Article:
The gallery displays various artworks of local and foreign artists. Entrance fee is RM 1 for adult.

I would definitely would like this painting on my wall. The gallery offers some really interesting drawings as well as sculptures. Its probably worth a visit if you got some time to kill while in the vicinity after finish visiting all the museum Malacca has to offer.

Visitors will also have a fine view of the Dutch Square from one of the window here.

Tuesday, June 5, 2012

Malacca Museum of History and Ethnography

The Museum of History and Ethnography is located at the Stadhuys. Entrance fee is RM 5 for adult which also entitle the ticket holder entry to other museums within the St. Paul's Hill area.

 The historical section of the museum is devoted to the history of Malacca from its establishment until it gained independence. The Ethnography section showcase the lifestyle and culture of the various communities and sub communities that make up the multi racial society of Malacca.

The space in this room is a real location of the Dutch Governor administration office in Malacca.

This dining table was made in Malacca according to Dutch designs. It can be extended whenever required.

The ceiling manual fan was adopted in Asia including in the Dutch Governor's office. A cord attached to the pulley of the rectangular fan enabled it to move sideways creating air movements. A man would be stationed in the next room to pull the cord.

The early Dutch ceramics were not really high quality and were produced only for domestic consumption. The arrival of the Dutch in Southeast Asia and their relations with China enabled them to improve their ceramic industry and eventually produce porcelain of high quality. Dutch porcelain carried the letters VOC, which was the insignia of the Dutch East India Company. These porcelains were brought to Malacca via Batavia (now Jakarta). The colourful Dutch porcelain wares found in Holland had mostly been meant for the Southeast Asian market.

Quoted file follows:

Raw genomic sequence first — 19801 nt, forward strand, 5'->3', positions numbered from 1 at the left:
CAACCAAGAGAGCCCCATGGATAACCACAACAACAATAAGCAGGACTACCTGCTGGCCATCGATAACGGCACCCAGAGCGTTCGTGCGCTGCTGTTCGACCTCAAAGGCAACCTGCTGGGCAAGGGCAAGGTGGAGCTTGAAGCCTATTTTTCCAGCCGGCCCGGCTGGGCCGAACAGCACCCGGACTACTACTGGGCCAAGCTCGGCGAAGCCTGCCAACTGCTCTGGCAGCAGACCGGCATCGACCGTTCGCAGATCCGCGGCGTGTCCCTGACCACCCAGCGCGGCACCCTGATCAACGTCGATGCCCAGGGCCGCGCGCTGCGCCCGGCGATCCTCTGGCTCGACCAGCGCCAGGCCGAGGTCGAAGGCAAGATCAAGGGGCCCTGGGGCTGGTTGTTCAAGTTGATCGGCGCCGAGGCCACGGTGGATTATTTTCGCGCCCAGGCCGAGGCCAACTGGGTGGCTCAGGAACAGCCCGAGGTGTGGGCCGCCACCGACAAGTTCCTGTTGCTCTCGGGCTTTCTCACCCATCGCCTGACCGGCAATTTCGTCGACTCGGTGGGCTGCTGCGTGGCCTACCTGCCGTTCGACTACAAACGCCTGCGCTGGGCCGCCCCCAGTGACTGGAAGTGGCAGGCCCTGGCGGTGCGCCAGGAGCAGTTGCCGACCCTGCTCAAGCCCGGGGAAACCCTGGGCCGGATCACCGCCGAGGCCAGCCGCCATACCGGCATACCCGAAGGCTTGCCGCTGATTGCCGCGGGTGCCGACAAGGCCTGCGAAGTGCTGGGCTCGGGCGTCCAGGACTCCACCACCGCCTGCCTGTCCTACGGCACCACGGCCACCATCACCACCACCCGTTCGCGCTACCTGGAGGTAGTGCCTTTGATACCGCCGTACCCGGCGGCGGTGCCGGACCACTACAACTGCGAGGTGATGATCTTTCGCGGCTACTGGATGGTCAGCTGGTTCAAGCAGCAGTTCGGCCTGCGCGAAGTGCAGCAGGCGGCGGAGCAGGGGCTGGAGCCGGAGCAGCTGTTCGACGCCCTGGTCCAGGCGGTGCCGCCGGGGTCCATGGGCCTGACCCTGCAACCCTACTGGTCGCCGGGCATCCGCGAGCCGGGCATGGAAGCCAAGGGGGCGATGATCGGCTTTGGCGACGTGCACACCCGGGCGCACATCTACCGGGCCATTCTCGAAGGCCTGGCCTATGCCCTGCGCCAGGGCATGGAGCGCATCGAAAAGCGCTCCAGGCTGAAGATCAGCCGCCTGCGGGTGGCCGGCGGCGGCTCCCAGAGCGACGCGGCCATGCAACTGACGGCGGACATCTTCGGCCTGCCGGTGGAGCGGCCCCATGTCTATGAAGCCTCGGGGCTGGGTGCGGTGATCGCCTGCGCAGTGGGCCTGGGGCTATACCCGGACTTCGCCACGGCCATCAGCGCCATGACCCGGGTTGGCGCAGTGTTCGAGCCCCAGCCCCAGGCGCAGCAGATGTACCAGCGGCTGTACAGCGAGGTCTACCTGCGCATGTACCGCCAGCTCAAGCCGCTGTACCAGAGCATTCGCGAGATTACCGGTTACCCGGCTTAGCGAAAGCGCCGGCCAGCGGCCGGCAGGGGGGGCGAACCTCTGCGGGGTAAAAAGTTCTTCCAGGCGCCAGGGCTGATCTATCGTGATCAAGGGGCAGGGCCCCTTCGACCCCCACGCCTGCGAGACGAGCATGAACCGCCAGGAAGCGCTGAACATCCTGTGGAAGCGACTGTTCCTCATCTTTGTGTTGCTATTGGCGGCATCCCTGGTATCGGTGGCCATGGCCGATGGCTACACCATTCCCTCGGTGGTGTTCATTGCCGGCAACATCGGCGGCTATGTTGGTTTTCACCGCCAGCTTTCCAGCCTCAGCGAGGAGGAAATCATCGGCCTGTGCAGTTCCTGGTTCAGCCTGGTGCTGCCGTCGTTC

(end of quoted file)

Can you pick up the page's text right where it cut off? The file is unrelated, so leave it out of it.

Other ceramics and porcelains on display at the museum.

The Dutch Pipe which was donated by His Excellency Ambassador during their visit here in 2004.

Emblem of Dutch Company V.O.C, made of coral stone.

Since the beginning of Malay civilization, a stall like this has already existed around Malay villages around Malacca. Normally, the farmers and fishermen were among the regular customers who always stopped by to take a rest while enjoying eating and drinking after a tiring day at work.

Kopitiam was once a medium for the early Chinese immigrant workers to meet for a good cup of coffee, to relax after a tiring day at work.

It is said that Indian immigrant from Ramnadis in Tamilnadu, South India started the Indian used book store during the depression years of the late 20s and early 30s. They had a good supply of used school textbooks as in those days school textbooks do not change as often. Their target customers were the students who could not afford to buy new school books.

There is a Dutch bakery within the Stadhuys building itself. In the bakery, workers toast the bread to serve the Governor, officer and other staffs who worked in the building.


This miniature depicts the change in landscape of the St. Paul's Hill during the Portuguese, Dutch and British administration. Almost all the Portuguese/Dutch fortress that surrounded the hill was blasted by the British.